DOI: https://doi.org/10.22141/2224-1485.3.35.2014.82722

Influence of the Circadian Rhythm of Blood Pressure, Proinflammatory and Metabolic Cardiovascular Risk Factors on the Hypertensive Nephropathy Development in Hypertensive Patients

V.B. Bezrodny

Abstract


In order to determine the relationship of renal function with a daily profile of blood pressure (BP), carbohydrate and lipid metabolism in essential hypertension (EH) we examined 98 patients with EH stage II–III, 1st — 2nd degree.
All patients underwent office measurement and daily BP monitoring. The content of lipids, uric acid and C-reactive protein (CRP) in the blood plasma were determined, as well as glomerular filtration rate (GFR) by endogenous creatinine clearance and microalbuminuria.
It is found that in patients with EH the deterioration of renal function is associated with impaired circadian BP rhythm by non dipper type, increasing variability of systolic blood pressure (SBP) during a day, chronic hemodynamic overload during the day: the most close correlation with GFR was set with average daily SBP values for all periods of the day and with the average daily diastolic blood pressure (r = –0.384,
p < 0.001).
In patients with EH we revealed significant inverse correlation of GFR with HOMA index (r = –0.417; p < 0.001), the content of insulin and glucose in plasma glucose fasted (r = –0.248, p < 0.05; r = –0.397, p < 0.001, respectively) and insulin level on the 60th minute of glucose tolerance test (r = –0.308; p < 0.001).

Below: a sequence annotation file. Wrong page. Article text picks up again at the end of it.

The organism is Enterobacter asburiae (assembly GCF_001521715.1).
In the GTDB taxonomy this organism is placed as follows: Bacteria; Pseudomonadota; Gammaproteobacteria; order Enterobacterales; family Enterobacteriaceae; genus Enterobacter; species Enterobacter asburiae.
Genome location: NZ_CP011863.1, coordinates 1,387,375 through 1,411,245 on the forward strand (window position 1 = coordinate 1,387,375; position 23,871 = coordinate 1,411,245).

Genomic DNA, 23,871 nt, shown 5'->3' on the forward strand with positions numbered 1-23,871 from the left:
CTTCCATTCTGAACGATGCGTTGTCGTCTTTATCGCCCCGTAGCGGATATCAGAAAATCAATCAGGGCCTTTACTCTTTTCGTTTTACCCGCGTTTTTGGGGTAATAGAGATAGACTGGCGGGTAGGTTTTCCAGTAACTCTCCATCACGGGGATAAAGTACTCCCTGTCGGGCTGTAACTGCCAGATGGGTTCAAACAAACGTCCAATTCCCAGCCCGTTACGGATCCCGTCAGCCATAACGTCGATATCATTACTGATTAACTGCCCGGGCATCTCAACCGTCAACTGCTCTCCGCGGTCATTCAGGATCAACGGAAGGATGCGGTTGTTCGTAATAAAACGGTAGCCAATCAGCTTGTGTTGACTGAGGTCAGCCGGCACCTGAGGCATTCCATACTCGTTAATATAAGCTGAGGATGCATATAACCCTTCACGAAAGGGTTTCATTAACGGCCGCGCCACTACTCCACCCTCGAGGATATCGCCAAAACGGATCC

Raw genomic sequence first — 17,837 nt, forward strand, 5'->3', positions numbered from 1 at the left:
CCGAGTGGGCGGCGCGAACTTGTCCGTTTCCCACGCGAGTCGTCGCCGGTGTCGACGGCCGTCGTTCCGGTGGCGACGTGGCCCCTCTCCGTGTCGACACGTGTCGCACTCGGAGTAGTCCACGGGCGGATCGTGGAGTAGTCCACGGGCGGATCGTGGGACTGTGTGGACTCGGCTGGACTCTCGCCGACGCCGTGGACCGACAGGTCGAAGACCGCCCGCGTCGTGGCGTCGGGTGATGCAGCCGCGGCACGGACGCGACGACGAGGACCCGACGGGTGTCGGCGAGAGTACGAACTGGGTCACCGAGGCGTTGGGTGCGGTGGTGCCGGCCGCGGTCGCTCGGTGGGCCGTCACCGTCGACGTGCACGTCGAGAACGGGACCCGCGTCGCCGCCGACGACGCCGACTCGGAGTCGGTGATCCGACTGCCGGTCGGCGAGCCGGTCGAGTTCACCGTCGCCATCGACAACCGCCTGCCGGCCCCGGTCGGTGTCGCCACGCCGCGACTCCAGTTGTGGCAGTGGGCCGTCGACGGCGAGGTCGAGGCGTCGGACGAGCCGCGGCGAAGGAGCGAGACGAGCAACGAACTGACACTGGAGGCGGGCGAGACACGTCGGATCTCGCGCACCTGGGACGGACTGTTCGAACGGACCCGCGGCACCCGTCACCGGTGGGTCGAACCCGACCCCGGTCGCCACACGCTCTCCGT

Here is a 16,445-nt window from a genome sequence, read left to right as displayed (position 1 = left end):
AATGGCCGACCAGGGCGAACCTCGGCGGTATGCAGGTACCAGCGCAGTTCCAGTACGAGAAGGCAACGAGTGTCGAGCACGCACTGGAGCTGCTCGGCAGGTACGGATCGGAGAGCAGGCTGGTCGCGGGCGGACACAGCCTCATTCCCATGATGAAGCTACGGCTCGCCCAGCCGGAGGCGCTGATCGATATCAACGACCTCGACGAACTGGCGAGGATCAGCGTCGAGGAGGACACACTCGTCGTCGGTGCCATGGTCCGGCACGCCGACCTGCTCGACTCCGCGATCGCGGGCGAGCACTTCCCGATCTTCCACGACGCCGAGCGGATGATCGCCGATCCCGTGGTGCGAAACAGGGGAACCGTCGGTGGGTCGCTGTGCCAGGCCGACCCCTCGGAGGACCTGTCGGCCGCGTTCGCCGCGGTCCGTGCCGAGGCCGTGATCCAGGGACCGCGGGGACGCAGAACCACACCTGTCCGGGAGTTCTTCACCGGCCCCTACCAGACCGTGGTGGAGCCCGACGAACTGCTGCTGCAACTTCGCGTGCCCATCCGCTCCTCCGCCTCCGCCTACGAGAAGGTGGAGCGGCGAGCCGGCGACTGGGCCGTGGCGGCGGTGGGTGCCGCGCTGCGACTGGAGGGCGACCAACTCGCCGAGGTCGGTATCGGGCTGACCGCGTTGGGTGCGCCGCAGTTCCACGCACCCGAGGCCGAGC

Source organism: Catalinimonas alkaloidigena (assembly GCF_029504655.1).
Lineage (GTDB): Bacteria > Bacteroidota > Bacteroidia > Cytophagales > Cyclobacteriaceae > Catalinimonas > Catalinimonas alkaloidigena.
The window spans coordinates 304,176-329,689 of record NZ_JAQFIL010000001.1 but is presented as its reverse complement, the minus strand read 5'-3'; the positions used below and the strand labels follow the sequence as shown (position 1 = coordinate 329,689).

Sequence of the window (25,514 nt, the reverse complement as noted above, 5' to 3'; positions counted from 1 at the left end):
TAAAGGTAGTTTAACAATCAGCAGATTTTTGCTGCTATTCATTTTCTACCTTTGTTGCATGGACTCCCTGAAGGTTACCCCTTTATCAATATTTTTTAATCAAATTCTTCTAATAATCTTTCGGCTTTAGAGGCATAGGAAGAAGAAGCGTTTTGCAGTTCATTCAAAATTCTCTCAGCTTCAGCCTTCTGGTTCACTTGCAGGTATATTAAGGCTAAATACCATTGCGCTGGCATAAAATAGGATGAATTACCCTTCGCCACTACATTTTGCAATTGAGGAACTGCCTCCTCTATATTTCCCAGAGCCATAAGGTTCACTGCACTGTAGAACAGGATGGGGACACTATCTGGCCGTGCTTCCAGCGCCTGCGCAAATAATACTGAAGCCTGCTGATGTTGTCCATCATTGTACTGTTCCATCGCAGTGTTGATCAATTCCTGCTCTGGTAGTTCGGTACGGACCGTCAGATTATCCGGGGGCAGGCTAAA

Using multivariate regression analysis, we showed that factors associated independently of blood pressure with reduced GFR in patients with EH are CRP (β = –0.285, p < 0.01), total cholesterol (β = –0.249, p < 0.03), microalbuminuria (β = –0.242, p < 0.05) and HOMA index (β = –0.238, p < 0.05).
Increased levels of uric acid, triglycerides, and CRP in the blood plasma in patients with EH are associated with increased manifestations of hypertensive nephropathy (GFR decline and increased microalbuminuria).
Hypertensive nephropathy in hypertensive patients is associated with lipid metabolism disorders — an increased blood plasma levels of total cholesterol, low-density lipoproteins and triglycerides.


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